I built this bottom-up, writing functions to do the tasks I needed to complete the specification. There wasn't a great deal of planning or deep thought involved in this.
I can expand the given pattern by using
replicate, and using
map to apply it to all the digits in the base pattern. That gives me a list of lists of digits, so I flatten it by using
cycle turns the expaned pattern into an infinite list, and I drop the first digit from it.
basePattern :: [Int] basePattern = [0, 1, 0, -1] patternOf :: Int -> [Int] patternOf index = drop 1 $ cycle $ concatMap (replicate index) basePattern
I can combine the digits and the expanded pattern to find the new digit at each index. I do that by merging the digits and the pattern, combining elements with
(*), and summing the result (mod 10). The
abs is there in case the sum is negative.
elementAt :: [Int] -> Int -> Int elementAt digits index = (abs $ sum $ zipWith (*) digits $ patternOf index) `mod` 10
A single FFT round comprises finding the element at each index. The full FFT sequence is an
iterateion of the FFT rounds.
fftStep :: [Int] -> [Int] fftStep digits = map (elementAt digits) [1..(length digits)] fft :: [Int] -> [[Int]] fft = iterate fftStep
The solution is picking out the 101st value returned by
fft, taking the first 8 digits, and formatting it for a neater display.
part1 :: [Int] -> String part1 digits = map intToDigit $ take 8 $ (fft digits)!!100
This was a situation where brute force wasn't going to solve the problem. The naive approach (below) took far too long.
part2naive :: [Int] -> String part2naive digits = map intToDigit signal where fullDigits = concat $ replicate 10000 digits result = (fft fullDigits)!!100 offset = read @Int $ map intToDigit $ take 7 digits signal = take 8 $ drop offset result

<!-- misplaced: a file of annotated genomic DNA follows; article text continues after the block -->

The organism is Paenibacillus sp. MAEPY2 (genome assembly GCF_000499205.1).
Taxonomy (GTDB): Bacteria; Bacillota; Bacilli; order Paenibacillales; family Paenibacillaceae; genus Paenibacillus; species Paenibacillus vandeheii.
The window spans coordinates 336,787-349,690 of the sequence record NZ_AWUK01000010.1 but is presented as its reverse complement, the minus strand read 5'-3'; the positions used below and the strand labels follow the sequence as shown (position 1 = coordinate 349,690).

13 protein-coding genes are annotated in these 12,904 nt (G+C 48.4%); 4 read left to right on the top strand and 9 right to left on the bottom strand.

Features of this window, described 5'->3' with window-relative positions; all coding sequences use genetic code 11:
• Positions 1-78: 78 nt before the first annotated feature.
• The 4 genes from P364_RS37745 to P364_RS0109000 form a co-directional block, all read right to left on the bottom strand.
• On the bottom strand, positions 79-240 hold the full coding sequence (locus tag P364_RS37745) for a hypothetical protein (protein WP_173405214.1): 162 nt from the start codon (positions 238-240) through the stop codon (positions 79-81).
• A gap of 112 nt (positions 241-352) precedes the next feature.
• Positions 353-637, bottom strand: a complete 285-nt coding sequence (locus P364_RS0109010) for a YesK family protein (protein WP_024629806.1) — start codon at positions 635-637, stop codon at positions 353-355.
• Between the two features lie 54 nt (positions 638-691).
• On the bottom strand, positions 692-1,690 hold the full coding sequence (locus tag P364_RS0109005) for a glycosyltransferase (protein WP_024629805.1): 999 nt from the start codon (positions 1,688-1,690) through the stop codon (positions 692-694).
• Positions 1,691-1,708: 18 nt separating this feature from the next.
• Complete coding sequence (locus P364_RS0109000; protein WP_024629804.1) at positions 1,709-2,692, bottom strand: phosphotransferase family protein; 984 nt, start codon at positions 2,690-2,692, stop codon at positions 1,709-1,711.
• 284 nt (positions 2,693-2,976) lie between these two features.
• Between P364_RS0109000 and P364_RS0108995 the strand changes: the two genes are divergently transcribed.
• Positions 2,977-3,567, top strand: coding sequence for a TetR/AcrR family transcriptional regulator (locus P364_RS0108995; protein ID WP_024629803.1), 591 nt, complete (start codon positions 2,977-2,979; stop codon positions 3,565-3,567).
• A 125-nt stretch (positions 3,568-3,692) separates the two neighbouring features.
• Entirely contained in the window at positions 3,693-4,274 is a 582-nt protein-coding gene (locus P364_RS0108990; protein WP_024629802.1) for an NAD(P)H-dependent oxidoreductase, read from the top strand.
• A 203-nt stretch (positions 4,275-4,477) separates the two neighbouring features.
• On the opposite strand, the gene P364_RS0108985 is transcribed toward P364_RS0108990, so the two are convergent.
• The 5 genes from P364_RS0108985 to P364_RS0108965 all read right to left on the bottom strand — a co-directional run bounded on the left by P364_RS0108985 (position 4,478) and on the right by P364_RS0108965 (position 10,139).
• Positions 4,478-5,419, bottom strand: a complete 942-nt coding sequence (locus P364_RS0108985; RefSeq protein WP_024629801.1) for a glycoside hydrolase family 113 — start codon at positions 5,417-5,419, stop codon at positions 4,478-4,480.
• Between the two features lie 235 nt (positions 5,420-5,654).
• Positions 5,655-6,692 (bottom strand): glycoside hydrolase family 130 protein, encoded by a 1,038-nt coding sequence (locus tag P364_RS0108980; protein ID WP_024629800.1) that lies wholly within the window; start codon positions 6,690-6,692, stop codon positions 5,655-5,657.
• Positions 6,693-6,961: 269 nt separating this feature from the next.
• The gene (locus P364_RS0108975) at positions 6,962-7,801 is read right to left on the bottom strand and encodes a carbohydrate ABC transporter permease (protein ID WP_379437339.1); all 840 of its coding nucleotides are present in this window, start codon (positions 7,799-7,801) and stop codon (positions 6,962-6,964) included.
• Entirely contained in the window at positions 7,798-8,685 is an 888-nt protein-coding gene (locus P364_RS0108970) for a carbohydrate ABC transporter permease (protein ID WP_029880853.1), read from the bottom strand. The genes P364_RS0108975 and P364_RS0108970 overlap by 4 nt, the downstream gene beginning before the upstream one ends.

The code snippet above uses the
@Int notation to tell
read what type it should return. This is an example of the visible type applications extension to GHC. It certainly makes this bit of code neater than trying to give a full type definition in the middle of things!
The trick is to exploit the structure of the extended pattern, especially when applied to the last few digits of the message.
When we're calculating the last digit in the new message, the pattern for that new digit will be many zeros and one one: it will look like [0, 0 … 0, 1]. That means the last digit of the message remains the same.
The pattern for the second-from-last digit is [0, 0 … 0, 1, 1], so the second-from-last digit in the new message is the sum of the last two digits in the old message (mod 10). The third-from-last digit uses the pattern s [0, 0 … 0, 1, 1, 1], so it's the sum of the last three digits in the old message (mod 10). This structure repeats for all the digits in the latter half of the message; with earlier digits, the pattern will start to look like [0, 0 … 0, 1, 1 … 0]. But that's not a problem in this case, as the offset means we only need the last 6000 or so digits in the 6,500,000-digit message.
That gives an obvious implementation. The last digit is the sum of the last one digits; the second-from-last digit is the sum of the last two digits; and so on.The function
tails gives me a list of the suffixes of the list, and in the order I want.
fastFftStep :: [Int] -> [Int] fastFftStep digits = map (\ds -> (sum ds) `mod` 10) $ tails digits
Unfortunately, that's not quick enough.
But there's an even faster way, as clearly outlined by paul2718 on Reddit. The second-from-last digit in the new message is the last digit in the new message plus the second-from-last digit in the old message (mod 10). The third-from-last digit in the new message is the second-from-last digit in the new message plus the third-from-last digit in the old message.
In other words, a message that ends
abcdef will become a message that ends
ghijkl, like this:
a+b+c+d+e+f = g = a+h b+c+d+e+f = h = b+i c+d+e+f = i = c+j d+e+f = j = d+k e+f = k = e+l f = l
scanr does that repeated summing for me, and keeps all the results in a list.
fastFftStep digits = scanr (\d s -> (d + s) `mod` 10) 0 digits
And that's it!